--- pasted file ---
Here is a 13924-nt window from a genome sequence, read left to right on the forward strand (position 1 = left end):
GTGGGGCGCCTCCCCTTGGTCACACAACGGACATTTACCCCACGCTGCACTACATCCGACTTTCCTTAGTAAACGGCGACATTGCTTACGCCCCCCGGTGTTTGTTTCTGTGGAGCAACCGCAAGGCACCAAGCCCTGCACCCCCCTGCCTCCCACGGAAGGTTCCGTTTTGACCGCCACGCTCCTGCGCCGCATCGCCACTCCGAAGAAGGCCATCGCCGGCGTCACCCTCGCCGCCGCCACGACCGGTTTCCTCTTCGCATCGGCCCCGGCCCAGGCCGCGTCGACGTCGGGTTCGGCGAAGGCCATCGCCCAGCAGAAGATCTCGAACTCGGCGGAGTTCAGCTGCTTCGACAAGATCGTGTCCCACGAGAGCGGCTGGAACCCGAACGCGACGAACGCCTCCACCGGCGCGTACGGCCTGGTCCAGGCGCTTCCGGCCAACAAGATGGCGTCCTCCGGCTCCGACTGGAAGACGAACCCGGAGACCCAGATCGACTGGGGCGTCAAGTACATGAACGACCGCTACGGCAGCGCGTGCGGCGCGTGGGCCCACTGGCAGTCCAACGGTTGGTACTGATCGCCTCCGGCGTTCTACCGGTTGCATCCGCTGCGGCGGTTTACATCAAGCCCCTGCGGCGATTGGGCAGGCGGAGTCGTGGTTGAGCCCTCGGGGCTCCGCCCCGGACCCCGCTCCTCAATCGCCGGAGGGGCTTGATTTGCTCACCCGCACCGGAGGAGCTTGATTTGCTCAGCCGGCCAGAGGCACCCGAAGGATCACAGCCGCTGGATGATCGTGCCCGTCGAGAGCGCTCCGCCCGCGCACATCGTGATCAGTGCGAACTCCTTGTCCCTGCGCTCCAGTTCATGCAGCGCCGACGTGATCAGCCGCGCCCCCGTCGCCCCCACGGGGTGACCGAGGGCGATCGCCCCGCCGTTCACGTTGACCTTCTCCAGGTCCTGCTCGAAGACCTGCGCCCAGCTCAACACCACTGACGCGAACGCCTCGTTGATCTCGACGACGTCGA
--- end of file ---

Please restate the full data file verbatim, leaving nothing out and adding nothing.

Here is a 13924-nt window from a genome sequence, read left to right on the forward strand (position 1 = left end):
GTGGGGCGCCTCCCCTTGGTCACACAACGGACATTTACCCCACGCTGCACTACATCCGACTTTCCTTAGTAAACGGCGACATTGCTTACGCCCCCCGGTGTTTGTTTCTGTGGAGCAACCGCAAGGCACCAAGCCCTGCACCCCCCTGCCTCCCACGGAAGGTTCCGTTTTGACCGCCACGCTCCTGCGCCGCATCGCCACTCCGAAGAAGGCCATCGCCGGCGTCACCCTCGCCGCCGCCACGACCGGTTTCCTCTTCGCATCGGCCCCGGCCCAGGCCGCGTCGACGTCGGGTTCGGCGAAGGCCATCGCCCAGCAGAAGATCTCGAACTCGGCGGAGTTCAGCTGCTTCGACAAGATCGTGTCCCACGAGAGCGGCTGGAACCCGAACGCGACGAACGCCTCCACCGGCGCGTACGGCCTGGTCCAGGCGCTTCCGGCCAACAAGATGGCGTCCTCCGGCTCCGACTGGAAGACGAACCCGGAGACCCAGATCGACTGGGGCGTCAAGTACATGAACGACCGCTACGGCAGCGCGTGCGGCGCGTGGGCCCACTGGCAGTCCAACGGTTGGTACTGATCGCCTCCGGCGTTCTACCGGTTGCATCCGCTGCGGCGGTTTACATCAAGCCCCTGCGGCGATTGGGCAGGCGGAGTCGTGGTTGAGCCCTCGGGGCTCCGCCCCGGACCCCGCTCCTCAATCGCCGGAGGGGCTTGATTTGCTCACCCGCACCGGAGGAGCTTGATTTGCTCAGCCGGCCAGAGGCACCCGAAGGATCACAGCCGCTGGATGATCGTGCCCGTCGAGAGCGCTCCGCCCGCGCACATCGTGATCAGTGCGAACTCCTTGTCCCTGCGCTCCAGTTCATGCAGCGCCGACGTGATCAGCCGCGCCCCCGTCGCCCCCACGGGGTGACCGAGGGCGATCGCCCCGCCGTTCACGTTGACCTTCTCCAGGTCCTGCTCGAAGACCTGCGCCCAGCTCAACACCACTGACGCGAACGCCTCGTTGATCTCGACGACGTCGA